Since Mobile Suit Gundam, many series have continued to explore the influences of samurai on mecha. Recent anime shows like Mobile Suit Gundam 00 are even more self-aware, featuring characters like Mister Bushido, who pilots a custom mobile suit that is effectively robotic samurai armor, including the iconic faceguard and a pair of katana-esque beamsabers. Likewise, the Wings of Rean anime features an aura battler called the Oukaou that looks like the bizarre offspring of a samurai and a very angry butterfly. (In fact, the show's mecha designer referred to his creations as "aura samurai.")
Mecha videogames communicate the same influences as their manga and anime counterparts, but the results are frequently frustrating to Western players. Games are, on their simplest level, a rule set with an objective. Mecha operate within their own rule sets, however, as manga and anime have already given them incredibly intricate parameters. These parameters stem from the fact that mecha are ciphers for their pilots with no innate capabilities of their own; players must embrace a truly fierce learning curve until they reach that threshold where they have the skill to treat their mecha as bodily extensions of their will.
This learning curve is where mecha games get into trouble outside of Japan, as many gamers often prefer to have a standardized rule set to work within with a similarly pre-ordained control configuration. By contrast, many mecha games appear to purposefully avoid such effortless playability. Steel Battalion is perhaps the most obvious example, with its massive controller encrusted with an array of flashing buttons. If you analyze the game's rule set in a cursory manner, you may feel a gamepad would suffice, but this would be at the expense of the unique experience the game offers: the chance to transcend the controls and pilot a wonderfully huge robot as if it were second nature. Picking up a katana does not instantly make you a swordsman, nor does sitting down at the controls of Steel Battalion give you uninhibited access to the full spectrum of its abilities. Both weapons take time to learn and, with sufficient skill and determination, master.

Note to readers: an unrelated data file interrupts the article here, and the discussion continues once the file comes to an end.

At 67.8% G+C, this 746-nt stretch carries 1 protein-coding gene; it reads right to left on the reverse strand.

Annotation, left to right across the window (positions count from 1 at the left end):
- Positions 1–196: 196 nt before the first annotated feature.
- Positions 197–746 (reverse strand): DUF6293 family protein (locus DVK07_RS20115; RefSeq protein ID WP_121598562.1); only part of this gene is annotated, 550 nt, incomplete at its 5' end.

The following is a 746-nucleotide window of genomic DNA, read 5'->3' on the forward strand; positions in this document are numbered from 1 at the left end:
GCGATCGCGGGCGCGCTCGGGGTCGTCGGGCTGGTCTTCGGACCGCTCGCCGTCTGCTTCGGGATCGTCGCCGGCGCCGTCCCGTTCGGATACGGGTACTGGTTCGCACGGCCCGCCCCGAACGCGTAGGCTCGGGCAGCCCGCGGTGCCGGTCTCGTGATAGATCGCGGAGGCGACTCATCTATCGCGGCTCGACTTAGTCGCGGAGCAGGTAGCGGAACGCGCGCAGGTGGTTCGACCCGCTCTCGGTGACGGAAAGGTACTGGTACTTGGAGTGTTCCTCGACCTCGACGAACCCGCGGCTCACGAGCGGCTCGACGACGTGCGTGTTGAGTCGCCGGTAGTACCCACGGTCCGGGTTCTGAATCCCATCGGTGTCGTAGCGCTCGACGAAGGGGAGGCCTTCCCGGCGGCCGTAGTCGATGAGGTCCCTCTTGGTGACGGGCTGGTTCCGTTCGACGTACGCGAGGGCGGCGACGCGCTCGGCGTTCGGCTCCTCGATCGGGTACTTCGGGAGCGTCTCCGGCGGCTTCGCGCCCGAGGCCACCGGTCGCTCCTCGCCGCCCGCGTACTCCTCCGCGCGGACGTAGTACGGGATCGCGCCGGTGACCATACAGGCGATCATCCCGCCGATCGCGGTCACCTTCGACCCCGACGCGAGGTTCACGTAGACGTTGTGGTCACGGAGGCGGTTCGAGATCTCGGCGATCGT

Other games are more difficult to define in this manner, as their complexity only reveals itself over time. The Armored Core series, for example, initially appears to be quite welcoming to novices, as it employs the familiar gamepad and third-person viewpoint. It even allows players to customize their mecha, furthering the illusion of unencumbered gameplay. But in reality, successfully piloting an Armored Core is actually very demanding. Instead of placing an intimidating control scheme between players and their intended actions, Armored Core opts for a wider scope of environmental rules that players must master in their entirety in order to proceed. As with Steel Battalion, putting forth the effort to become a capable pilot is the actual objective of the game and not the rather facile missions and arena encounters.